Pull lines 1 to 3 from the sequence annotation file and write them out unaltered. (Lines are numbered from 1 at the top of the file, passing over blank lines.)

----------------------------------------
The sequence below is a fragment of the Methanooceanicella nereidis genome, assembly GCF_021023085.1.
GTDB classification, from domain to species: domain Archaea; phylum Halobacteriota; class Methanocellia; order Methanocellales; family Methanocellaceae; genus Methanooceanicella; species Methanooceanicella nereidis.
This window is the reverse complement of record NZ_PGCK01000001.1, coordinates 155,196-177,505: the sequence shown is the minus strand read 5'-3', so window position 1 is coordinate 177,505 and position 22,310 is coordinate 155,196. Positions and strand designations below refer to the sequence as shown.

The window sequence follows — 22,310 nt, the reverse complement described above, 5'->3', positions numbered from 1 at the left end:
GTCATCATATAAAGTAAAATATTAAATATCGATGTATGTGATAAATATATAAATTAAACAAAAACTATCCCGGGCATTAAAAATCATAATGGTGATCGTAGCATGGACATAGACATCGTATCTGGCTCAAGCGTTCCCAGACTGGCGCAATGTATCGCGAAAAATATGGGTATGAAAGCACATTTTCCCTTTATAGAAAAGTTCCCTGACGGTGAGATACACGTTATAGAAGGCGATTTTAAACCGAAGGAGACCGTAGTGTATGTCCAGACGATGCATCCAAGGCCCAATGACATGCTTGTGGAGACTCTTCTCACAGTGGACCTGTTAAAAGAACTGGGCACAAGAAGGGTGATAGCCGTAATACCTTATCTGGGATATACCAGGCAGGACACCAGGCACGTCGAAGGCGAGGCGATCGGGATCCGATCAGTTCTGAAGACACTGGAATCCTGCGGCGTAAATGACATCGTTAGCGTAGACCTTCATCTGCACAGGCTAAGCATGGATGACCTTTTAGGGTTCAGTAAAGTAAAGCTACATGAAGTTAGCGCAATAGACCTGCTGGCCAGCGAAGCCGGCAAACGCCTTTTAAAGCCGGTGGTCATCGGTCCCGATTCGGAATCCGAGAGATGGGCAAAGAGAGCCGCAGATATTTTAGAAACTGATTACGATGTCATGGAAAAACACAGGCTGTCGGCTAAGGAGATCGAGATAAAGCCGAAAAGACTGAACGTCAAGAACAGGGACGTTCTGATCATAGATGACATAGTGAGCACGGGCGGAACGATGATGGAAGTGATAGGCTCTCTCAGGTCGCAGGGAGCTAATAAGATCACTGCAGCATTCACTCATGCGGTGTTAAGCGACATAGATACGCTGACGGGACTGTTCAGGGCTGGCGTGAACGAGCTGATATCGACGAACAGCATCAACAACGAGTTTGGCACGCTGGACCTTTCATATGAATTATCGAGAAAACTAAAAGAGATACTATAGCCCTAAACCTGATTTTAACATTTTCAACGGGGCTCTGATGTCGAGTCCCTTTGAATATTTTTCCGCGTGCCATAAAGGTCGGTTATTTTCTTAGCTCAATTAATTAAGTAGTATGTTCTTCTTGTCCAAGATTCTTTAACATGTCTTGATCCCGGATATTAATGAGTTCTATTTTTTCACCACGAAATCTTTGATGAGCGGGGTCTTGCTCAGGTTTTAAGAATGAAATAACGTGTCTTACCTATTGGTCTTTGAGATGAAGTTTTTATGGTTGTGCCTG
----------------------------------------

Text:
The sequence below is a fragment of the Methanooceanicella nereidis genome, assembly GCF_021023085.1.
GTDB classification, from domain to species: domain Archaea; phylum Halobacteriota; class Methanocellia; order Methanocellales; family Methanocellaceae; genus Methanooceanicella; species Methanooceanicella nereidis.
This window is the reverse complement of record NZ_PGCK01000001.1, coordinates 155,196-177,505: the sequence shown is the minus strand read 5'-3', so window position 1 is coordinate 177,505 and position 22,310 is coordinate 155,196. Positions and strand designations below refer to the sequence as shown.